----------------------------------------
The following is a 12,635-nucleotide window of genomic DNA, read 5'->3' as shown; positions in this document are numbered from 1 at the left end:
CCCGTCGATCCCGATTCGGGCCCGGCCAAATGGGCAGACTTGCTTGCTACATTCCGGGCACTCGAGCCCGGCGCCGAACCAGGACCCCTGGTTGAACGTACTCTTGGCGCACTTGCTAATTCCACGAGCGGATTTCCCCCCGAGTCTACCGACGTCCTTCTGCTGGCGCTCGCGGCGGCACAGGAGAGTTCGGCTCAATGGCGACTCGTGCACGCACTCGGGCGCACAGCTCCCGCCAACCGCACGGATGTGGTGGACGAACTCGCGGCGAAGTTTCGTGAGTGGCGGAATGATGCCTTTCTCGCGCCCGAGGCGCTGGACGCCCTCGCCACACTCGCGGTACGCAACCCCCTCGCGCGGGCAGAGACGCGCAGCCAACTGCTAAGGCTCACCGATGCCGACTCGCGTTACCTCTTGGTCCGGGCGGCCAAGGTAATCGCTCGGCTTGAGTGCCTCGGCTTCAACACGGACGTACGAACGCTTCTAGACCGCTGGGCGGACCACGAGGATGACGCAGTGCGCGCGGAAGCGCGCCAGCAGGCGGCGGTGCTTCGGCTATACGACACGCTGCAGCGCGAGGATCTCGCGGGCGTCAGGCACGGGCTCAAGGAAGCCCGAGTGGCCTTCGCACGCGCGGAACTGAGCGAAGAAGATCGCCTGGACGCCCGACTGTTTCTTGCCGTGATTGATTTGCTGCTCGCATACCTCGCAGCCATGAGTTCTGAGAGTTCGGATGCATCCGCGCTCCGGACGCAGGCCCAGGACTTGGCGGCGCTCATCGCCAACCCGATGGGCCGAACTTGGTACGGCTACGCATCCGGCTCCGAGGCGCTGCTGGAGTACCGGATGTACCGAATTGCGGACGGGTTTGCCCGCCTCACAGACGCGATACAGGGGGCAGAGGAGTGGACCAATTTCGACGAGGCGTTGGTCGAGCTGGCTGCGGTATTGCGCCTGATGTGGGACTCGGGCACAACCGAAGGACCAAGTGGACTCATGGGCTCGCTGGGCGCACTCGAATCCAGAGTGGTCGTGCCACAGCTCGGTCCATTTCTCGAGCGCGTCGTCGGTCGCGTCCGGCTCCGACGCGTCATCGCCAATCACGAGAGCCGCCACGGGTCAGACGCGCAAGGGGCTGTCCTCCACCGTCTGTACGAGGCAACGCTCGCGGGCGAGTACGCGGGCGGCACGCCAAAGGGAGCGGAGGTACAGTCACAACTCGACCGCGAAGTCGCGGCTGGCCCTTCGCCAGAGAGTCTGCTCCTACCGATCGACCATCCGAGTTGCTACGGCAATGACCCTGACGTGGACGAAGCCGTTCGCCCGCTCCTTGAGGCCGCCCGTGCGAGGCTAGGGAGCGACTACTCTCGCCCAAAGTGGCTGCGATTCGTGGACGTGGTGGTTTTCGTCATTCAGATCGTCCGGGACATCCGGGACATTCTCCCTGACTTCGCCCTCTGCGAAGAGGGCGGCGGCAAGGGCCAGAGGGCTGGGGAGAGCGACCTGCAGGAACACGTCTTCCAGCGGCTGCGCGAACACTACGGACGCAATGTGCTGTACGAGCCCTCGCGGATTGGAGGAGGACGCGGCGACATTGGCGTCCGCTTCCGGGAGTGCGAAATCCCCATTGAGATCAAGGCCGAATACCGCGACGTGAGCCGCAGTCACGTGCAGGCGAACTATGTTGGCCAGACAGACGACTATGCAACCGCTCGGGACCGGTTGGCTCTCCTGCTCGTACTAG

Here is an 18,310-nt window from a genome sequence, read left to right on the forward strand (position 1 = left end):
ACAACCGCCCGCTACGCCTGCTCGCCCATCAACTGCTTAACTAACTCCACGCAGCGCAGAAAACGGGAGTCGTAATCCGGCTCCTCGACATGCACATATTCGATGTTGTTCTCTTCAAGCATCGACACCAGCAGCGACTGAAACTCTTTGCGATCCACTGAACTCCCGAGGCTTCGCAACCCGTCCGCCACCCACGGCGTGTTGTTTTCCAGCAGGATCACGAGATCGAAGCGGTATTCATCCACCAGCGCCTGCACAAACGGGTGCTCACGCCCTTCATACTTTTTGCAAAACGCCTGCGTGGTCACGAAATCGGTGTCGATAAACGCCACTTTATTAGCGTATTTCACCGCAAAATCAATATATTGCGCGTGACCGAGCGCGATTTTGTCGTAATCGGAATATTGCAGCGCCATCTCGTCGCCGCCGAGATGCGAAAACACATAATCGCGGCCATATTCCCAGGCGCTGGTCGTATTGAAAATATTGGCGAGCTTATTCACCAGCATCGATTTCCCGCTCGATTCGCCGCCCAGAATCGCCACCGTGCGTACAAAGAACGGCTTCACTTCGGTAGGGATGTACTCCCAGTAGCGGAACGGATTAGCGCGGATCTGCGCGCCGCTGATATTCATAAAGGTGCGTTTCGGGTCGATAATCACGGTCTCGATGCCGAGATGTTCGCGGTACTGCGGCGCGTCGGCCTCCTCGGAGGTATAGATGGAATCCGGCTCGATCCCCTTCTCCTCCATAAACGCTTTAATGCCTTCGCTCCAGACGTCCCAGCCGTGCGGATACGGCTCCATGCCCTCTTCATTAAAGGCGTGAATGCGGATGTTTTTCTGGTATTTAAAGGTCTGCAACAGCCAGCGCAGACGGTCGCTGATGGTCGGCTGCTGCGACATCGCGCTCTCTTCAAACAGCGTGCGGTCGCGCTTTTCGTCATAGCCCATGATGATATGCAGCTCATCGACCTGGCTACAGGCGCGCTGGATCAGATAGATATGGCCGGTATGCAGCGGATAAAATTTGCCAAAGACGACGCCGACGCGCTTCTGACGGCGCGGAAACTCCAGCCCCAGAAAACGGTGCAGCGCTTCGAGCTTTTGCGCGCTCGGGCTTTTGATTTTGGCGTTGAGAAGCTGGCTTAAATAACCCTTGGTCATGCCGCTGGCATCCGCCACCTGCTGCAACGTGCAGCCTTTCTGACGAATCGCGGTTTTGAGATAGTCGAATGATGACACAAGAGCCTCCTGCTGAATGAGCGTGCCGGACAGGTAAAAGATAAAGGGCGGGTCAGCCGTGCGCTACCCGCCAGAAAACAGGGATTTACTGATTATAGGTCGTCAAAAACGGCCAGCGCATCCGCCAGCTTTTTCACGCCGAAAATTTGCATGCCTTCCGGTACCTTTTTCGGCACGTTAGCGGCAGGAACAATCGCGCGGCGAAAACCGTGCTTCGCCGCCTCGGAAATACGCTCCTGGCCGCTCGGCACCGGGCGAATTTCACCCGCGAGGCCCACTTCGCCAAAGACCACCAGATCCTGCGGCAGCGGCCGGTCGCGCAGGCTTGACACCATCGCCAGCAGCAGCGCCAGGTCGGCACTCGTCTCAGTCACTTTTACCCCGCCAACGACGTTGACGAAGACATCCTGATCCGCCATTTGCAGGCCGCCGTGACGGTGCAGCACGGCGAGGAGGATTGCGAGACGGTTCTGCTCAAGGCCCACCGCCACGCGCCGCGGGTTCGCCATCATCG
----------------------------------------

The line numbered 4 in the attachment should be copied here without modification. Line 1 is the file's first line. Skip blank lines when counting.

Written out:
ACAACCGCCCGCTACGCCTGCTCGCCCATCAACTGCTTAACTAACTCCACGCAGCGCAGAAAACGGGAGTCGTAATCCGGCTCCTCGACATGCACATATTCGATGTTGTTCTCTTCAAGCATCGACACCAGCAGCGACTGAAACTCTTTGCGATCCACTGAACTCCCGAGGCTTCGCAACCCGTCCGCCACCCACGGCGTGTTGTTTTCCAGCAGGATCACGAGATCGAAGCGGTATTCATCCACCAGCGCCTGCACAAACGGGTGCTCACGCCCTTCATACTTTTTGCAAAACGCCTGCGTGGTCACGAAATCGGTGTCGATAAACGCCACTTTATTAGCGTATTTCACCGCAAAATCAATATATTGCGCGTGACCGAGCGCGATTTTGTCGTAATCGGAATATTGCAGCGCCATCTCGTCGCCGCCGAGATGCGAAAACACATAATCGCGGCCATATTCCCAGGCGCTGGTCGTATTGAAAATATTGGCGAGCTTATTCACCAGCATCGATTTCCCGCTCGATTCGCCGCCCAGAATCGCCACCGTGCGTACAAAGAACGGCTTCACTTCGGTAGGGATGTACTCCCAGTAGCGGAACGGATTAGCGCGGATCTGCGCGCCGCTGATATTCATAAAGGTGCGTTTCGGGTCGATAATCACGGTCTCGATGCCGAGATGTTCGCGGTACTGCGGCGCGTCGGCCTCCTCGGAGGTATAGATGGAATCCGGCTCGATCCCCTTCTCCTCCATAAACGCTTTAATGCCTTCGCTCCAGACGTCCCAGCCGTGCGGATACGGCTCCATGCCCTCTTCATTAAAGGCGTGAATGCGGATGTTTTTCTGGTATTTAAAGGTCTGCAACAGCCAGCGCAGACGGTCGCTGATGGTCGGCTGCTGCGACATCGCGCTCTCTTCAAACAGCGTGCGGTCGCGCTTTTCGTCATAGCCCATGATGATATGCAGCTCATCGACCTGGCTACAGGCGCGCTGGATCAGATAGATATGGCCGGTATGCAGCGGATAAAATTTGCCAAAGACGACGCCGACGCGCTTCTGACGGCGCGGAAACTCCAGCCCCAGAAAACGGTGCAGCGCTTCGAGCTTTTGCGCGCTCGGGCTTTTGATTTTGGCGTTGAGAAGCTGGCTTAAATAACCCTTGGTCATGCCGCTGGCATCCGCCACCTGCTGCAACGTGCAGCCTTTCTGACGAATCGCGGTTTTGAGATAGTCGAATGATGACACAAGAGCCTCCTGCTGAATGAGCGTGCCGGACAGGTAAAAGATAAAGGGCGGGTCAGCCGTGCGCTACCCGCCAGAAAACAGGGATTTACTGATTATAGGTCGTCAAAAACGGCCAGCGCATCCGCCAGCTTTTTCACGCCGAAAATTTGCATGCCTTCCGGTACCTTTTTCGGCACGTTAGCGGCAGGAACAATCGCGCGGCGAAAACCGTGCTTCGCCGCCTCGGAAATACGCTCCTGGCCGCTCGGCACCGGGCGAATTTCACCCGCGAGGCCCACTTCGCCAAAGACCACCAGATCCTGCGGCAGCGGCCGGTCGCGCAGGCTTGACACCATCGCCAGCAGCAGCGCCAGGTCGGCACTCGTCTCAGTCACTTTTACCCCGCCAACGACGTTGACGAAGACATCCTGATCCGCCATTTGCAGGCCGCCGTGACGGTGCAGCACGGCGAGGAGGATTGCGAGACGGTTCTGCTCAAGGCCCACCGCCACGCGCCGCGGGTTCGCCATCATCG